Sordyl and Slovic case:  How public records requests shed light on problems at PPS. Change next?

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Kim Sordyl did not want to spend her time and energy fighting Portland Public Schools.  However, years ago, she noticed significant issues with PPS.  She followed all proper channels, which lead to dead ends and revealed a culture that protected the paid grown ups over children.

She did not quit.  Year after year, she battled abuse, hypocrisy, and ultimately, bad outcomes for children.  She worked to elect different board members and a Secretary of State who might bring fresh eyes to the problems.  Sordyl continued to obtain public records to highlight problems.  She shifted from the quiet and ineffective lawyerly approach to more strident language to call out the outrages, leading to The Portland Tribune headline:  Kim Sordyl, Mean Girl or Champion.

At some point, PPS decided challenge Kim Sordyl when she and reporter Beth Slovic both sought PPS’s information on who it had stashed on paid administrative leave – wasting money to pay people to do nothing instead of addressing whatever problems put the teachers or staff on administrative leave.

Portland Public Schools refused to disclose this information, which PPS had disclosed in the past.  It was not a controversial request, I believed.  Sordyl and Slovic appealed to the District Attorney.  The District Attorney ordered disclosure.  But PPS decided, instead, to sue the mom and the reporter.

Publicly, PPS claimed it needed to sue to obtain “clarity” on what the law required.  Well, that is what PPS should be paying its own lawyers for – to give legal advice.   The District Attorney issues his opinion:  the records were public and must be produced.  PPS did not like that answer, apparently, so it sued, which put the mom and the reporter to a choice:  give up or hire a lawyer.  They found lawyers willing to help under contingent fee agreements, including me.  We answered PPS’s court challenge.  We won the release of records and an award of attorney fees.

Portland Public Schools has a lot of needs: better facilities for students, better teachers, more school days . . . .  It should not have wasted $280,000 to fight the release of number of employees on paid administrative leave.  Here’s The Oregonian article adding up the costs.

Some believed PPS sued Sordyl reasons other than “clarity” on a point of law – including to intimidate a vocal advocate for children who battled school district leaders and employees for years.   PPS denied that.

Suing an unpaid children’s advocate raised concerns with Oregon’s Secretary of State, who then audited Portland Public Schools.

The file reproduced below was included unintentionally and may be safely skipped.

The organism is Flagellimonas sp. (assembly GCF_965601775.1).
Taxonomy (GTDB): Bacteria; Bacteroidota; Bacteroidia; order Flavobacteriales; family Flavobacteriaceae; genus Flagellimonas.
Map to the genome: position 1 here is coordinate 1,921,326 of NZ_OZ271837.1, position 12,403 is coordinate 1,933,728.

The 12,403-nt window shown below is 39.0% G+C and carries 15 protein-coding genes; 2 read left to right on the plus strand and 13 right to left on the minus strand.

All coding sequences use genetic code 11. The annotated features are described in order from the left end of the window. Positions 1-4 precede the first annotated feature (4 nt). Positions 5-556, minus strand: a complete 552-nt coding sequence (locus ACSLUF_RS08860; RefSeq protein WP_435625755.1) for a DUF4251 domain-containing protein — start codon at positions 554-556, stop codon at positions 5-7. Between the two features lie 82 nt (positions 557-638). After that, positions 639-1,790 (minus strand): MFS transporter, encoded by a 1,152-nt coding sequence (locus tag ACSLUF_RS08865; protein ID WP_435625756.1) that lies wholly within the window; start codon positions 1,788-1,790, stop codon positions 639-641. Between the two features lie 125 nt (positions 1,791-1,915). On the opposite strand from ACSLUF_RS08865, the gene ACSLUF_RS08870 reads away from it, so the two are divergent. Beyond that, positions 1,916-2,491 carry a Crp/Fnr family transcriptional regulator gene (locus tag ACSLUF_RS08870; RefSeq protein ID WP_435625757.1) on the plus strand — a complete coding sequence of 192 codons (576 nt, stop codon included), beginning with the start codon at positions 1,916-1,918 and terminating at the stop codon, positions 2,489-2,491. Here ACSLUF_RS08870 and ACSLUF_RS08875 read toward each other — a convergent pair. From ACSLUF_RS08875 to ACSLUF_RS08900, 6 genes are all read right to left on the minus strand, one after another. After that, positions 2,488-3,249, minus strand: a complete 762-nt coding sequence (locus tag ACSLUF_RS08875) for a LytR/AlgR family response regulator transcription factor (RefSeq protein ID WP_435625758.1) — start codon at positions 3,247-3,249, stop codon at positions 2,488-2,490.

The “blistering”audit proved everything Kim Sordyl had been saying for years, Portland Public Schools has failed students.  According the Secretary of State:

  • High funding but low results.
  • Less money going to instruction than peer districts.  Kim Sordyl has argued PPS wastes money, and the Secretary of State confirmed examples, including $13,000 on a retirement party
  • PPS avoids accountability, and Oregon’s Dept. of Education does little to hold PPS accountable.

So, it is perhaps a sweet and ironic justice that PPS’s lawsuit against a mom and a reporter to obtain “clarity” resulted in getting much more clarity than it ever anticipated – from the Secretary of State audit – on topics beyond whether it must disclose who it is paying to do nothing.

But here’s the problem.

Will the audit collect dust or will PPS improve?   PPS says, “that was the old regime.”  And yes, some people fled in embarrassment.  But the institutional pressures remain to continue the same ol’, same ol’.   Who will be the next “mean girl or champion?”  Who will be the next mom and beat reporter to uncover problems and push for better futures for our children?  Voting more money is not enough, we need more Sordyls and Slovics and lawyers willing to help them.  Otherwise, entrenched powers paid with taxpayer money will outlast volunteers with no public pensions, who must move on to other aspects of their lives.

Jeff Merrick, Oregon Litigation Attorney
©2018 by Merrick Law, LLC. and Jeff Merrick. The above is not intended as legal advice. It is for general information purposes only. Reading it or attempting to contact me does not mean I am your attorney. I only represent people after we sign a written contract.
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